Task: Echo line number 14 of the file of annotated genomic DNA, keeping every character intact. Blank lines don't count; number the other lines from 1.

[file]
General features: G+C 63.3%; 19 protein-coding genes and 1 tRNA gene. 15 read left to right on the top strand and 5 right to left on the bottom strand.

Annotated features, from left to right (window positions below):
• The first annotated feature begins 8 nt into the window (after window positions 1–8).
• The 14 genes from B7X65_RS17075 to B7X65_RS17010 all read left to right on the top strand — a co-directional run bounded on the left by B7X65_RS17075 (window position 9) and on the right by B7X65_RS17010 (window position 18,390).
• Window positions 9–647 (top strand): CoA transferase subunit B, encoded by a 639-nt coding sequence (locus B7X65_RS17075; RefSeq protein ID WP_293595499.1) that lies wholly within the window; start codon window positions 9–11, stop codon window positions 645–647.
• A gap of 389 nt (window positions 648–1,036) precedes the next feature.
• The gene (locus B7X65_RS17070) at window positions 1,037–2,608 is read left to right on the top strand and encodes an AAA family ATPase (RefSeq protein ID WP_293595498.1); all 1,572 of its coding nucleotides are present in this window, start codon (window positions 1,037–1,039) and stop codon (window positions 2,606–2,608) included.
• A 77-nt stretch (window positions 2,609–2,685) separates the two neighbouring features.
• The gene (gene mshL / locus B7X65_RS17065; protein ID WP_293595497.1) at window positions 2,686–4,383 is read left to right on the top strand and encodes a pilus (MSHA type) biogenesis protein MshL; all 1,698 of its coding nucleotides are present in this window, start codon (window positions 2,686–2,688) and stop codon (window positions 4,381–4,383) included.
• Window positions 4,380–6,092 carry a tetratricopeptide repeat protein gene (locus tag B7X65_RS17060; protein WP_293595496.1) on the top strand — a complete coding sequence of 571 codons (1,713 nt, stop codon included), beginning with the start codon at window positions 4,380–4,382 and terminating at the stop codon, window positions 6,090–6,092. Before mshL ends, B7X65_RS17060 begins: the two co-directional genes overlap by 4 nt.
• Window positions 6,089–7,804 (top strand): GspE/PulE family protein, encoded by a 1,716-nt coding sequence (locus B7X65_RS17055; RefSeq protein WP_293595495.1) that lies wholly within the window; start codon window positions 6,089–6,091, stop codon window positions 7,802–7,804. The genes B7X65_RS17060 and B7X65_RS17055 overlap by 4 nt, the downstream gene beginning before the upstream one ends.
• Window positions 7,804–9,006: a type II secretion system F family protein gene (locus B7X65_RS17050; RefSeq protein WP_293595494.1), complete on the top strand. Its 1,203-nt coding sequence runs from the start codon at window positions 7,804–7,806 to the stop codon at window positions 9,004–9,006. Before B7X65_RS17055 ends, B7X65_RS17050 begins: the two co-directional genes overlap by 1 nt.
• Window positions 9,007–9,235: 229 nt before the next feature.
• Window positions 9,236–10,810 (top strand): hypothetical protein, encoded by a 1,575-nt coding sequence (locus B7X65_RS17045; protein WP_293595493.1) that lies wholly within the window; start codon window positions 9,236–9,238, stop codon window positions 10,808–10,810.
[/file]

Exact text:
• Window positions 9,236–10,810 (top strand): hypothetical protein, encoded by a 1,575-nt coding sequence (locus B7X65_RS17045; protein WP_293595493.1) that lies wholly within the window; start codon window positions 9,236–9,238, stop codon window positions 10,808–10,810.